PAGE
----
While U.S. politicians and regulators bicker over documented health risks of JUUL e-cigarettes and widespread abuse of e-cigarettes by minors, the world’s two largest tobacco markets – China and India – are acting decisively to halt sales of JUUL products in those countries.
Earlier this week, India banned e-cigarettes and imposed criminal statutes for those who buy and sell the products, noting research findings that e-cigarettes serve as “gateway products to induce non-smokers, especially youth and adolescents.”
“These novel products come with attractive appearances and multiple flavors and their use has increased exponentially and has acquired epidemic proportions in developed countries, especially among youth and children,” according to a statement from Indian authorities.
China, meanwhile, halted online sales of JUUL products just days after the devices were introduced to the market. The combined actions by India and China exclude JUUL products from the two top tobacco markets representing a customer base of 400 million users.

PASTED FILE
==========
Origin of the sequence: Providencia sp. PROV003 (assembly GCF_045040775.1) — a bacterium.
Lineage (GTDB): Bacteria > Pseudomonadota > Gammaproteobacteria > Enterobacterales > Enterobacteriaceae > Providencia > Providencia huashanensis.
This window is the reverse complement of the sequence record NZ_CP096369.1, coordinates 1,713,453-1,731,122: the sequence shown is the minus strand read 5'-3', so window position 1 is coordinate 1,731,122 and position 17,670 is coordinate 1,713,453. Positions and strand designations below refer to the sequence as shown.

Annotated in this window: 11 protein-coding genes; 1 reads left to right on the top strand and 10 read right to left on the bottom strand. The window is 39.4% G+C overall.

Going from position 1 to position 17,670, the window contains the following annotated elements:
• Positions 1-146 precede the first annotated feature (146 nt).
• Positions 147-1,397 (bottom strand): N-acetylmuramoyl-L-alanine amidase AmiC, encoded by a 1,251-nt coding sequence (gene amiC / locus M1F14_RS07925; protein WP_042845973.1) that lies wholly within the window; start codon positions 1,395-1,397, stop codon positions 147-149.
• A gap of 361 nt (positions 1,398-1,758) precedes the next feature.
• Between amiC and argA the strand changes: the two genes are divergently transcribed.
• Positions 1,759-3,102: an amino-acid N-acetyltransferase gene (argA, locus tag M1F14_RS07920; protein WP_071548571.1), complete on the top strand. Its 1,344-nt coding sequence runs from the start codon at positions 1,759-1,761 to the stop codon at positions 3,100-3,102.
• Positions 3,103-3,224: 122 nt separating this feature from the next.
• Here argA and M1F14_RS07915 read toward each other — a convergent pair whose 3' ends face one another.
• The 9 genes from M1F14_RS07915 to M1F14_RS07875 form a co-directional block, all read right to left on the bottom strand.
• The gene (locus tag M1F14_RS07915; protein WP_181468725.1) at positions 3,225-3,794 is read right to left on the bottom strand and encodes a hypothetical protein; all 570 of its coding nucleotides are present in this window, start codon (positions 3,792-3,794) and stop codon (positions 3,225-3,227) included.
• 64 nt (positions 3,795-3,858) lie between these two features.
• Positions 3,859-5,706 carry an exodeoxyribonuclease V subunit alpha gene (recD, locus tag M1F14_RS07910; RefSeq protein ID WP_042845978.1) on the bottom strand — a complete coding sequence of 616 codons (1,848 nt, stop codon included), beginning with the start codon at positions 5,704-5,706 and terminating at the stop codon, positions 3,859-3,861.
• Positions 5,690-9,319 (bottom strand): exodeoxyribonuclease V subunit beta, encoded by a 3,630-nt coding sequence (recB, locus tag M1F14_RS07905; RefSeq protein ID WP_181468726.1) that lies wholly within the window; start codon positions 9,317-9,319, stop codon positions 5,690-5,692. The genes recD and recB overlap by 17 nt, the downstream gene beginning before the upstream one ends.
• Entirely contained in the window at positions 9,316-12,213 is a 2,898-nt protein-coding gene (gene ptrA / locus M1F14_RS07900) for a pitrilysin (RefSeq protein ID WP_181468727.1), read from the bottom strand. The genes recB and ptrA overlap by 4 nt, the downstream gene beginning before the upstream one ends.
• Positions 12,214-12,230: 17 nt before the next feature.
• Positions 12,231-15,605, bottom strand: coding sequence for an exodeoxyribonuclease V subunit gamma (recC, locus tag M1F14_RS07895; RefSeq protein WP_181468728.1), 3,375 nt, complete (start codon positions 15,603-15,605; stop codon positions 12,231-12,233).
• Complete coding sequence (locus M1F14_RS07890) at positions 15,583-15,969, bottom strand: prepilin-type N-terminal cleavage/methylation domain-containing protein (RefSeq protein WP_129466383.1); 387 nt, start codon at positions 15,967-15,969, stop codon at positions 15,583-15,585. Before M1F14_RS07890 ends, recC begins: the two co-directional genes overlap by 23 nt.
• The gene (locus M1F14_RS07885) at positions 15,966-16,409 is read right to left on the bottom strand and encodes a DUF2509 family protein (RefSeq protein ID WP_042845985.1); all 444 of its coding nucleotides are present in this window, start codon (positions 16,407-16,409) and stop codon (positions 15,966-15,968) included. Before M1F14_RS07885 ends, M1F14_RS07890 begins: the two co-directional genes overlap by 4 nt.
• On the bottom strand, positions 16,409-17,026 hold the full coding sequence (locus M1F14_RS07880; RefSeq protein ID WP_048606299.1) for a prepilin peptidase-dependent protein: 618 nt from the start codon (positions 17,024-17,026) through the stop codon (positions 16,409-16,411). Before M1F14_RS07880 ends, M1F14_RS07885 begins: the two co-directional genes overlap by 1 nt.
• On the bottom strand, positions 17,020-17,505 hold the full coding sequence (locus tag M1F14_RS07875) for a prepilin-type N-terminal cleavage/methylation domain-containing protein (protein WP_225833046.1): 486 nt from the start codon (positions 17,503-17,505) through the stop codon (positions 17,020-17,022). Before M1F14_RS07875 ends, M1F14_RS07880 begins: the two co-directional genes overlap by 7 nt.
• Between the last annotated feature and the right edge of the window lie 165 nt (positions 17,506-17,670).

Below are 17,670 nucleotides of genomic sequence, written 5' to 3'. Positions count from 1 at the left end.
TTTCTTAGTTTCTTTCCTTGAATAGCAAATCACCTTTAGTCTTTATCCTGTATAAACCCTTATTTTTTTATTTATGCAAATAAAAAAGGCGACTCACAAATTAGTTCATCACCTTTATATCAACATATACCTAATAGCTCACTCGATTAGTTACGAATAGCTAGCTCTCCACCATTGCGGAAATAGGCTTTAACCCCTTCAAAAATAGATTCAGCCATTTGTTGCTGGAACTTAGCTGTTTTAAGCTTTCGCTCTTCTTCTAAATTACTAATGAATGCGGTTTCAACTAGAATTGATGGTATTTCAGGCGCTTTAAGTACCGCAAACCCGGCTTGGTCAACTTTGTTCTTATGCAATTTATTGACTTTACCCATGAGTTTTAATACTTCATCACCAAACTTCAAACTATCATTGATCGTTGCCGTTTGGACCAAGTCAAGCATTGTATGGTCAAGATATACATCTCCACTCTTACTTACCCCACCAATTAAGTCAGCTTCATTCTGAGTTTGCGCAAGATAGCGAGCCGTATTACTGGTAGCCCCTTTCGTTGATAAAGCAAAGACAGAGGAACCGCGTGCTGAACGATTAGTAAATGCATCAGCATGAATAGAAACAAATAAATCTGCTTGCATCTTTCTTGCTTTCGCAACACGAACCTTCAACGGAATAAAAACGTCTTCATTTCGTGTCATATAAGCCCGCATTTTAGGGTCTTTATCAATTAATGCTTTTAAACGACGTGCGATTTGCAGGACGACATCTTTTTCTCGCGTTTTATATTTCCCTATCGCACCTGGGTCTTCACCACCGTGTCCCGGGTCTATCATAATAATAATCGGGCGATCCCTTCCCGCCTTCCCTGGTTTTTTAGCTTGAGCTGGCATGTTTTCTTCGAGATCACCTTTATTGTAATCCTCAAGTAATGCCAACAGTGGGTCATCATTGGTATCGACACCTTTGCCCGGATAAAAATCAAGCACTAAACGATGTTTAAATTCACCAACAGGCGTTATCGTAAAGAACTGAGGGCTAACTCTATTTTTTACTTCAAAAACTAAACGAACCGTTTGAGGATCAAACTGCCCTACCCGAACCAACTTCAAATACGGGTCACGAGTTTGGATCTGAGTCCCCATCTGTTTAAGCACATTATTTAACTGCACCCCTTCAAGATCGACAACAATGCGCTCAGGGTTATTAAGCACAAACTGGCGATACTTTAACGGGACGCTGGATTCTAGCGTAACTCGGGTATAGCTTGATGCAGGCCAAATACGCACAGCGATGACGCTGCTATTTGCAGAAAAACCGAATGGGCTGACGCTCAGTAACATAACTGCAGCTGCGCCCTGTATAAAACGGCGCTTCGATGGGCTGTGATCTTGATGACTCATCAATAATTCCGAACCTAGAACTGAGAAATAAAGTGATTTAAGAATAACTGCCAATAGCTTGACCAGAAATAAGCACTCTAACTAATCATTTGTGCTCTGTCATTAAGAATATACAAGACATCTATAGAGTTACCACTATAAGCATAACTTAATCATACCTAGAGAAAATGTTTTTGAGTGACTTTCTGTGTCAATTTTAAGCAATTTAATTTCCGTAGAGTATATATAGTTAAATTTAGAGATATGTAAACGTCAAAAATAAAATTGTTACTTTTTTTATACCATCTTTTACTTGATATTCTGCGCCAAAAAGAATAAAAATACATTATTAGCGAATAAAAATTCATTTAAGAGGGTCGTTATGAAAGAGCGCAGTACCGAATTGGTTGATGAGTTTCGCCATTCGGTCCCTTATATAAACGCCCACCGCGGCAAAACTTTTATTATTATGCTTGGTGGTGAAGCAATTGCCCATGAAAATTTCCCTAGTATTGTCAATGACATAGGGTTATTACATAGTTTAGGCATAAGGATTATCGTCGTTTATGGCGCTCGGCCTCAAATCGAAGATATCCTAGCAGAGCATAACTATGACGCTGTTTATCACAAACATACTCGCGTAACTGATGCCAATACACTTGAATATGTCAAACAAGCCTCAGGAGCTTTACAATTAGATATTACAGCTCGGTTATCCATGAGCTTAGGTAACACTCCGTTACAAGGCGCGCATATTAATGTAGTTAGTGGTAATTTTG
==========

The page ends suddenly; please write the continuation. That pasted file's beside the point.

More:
In the U.S., JUUL is facing pressure from regulators to address widespread use of e-cigarettes by teens and children, along with an increasing number of reported serious health complications blamed on vaping. Debate has focused narrowly on regulating certain flavors popular with underage users, and guidance on the sale of flavored e-cigarette products is expected in the coming weeks. But those efforts do not go far enough to address the widespread use of JUUL products by young people, said attorney Rick Meadow of The Lanier Law Firm in Houston.
“China, and now India, have taken the bold step to ban e-cigarettes,” said Mr. Meadow, who is part of a Lanier Law Firm trial team representing individuals in litigation against JUUL. “It is about time our government did the same. The health of the next generation must be protected.”
To speak with Mr. Meadow about e-cigarette dangers, contact Robert Tharp at 800-559-4534 or email@example.com.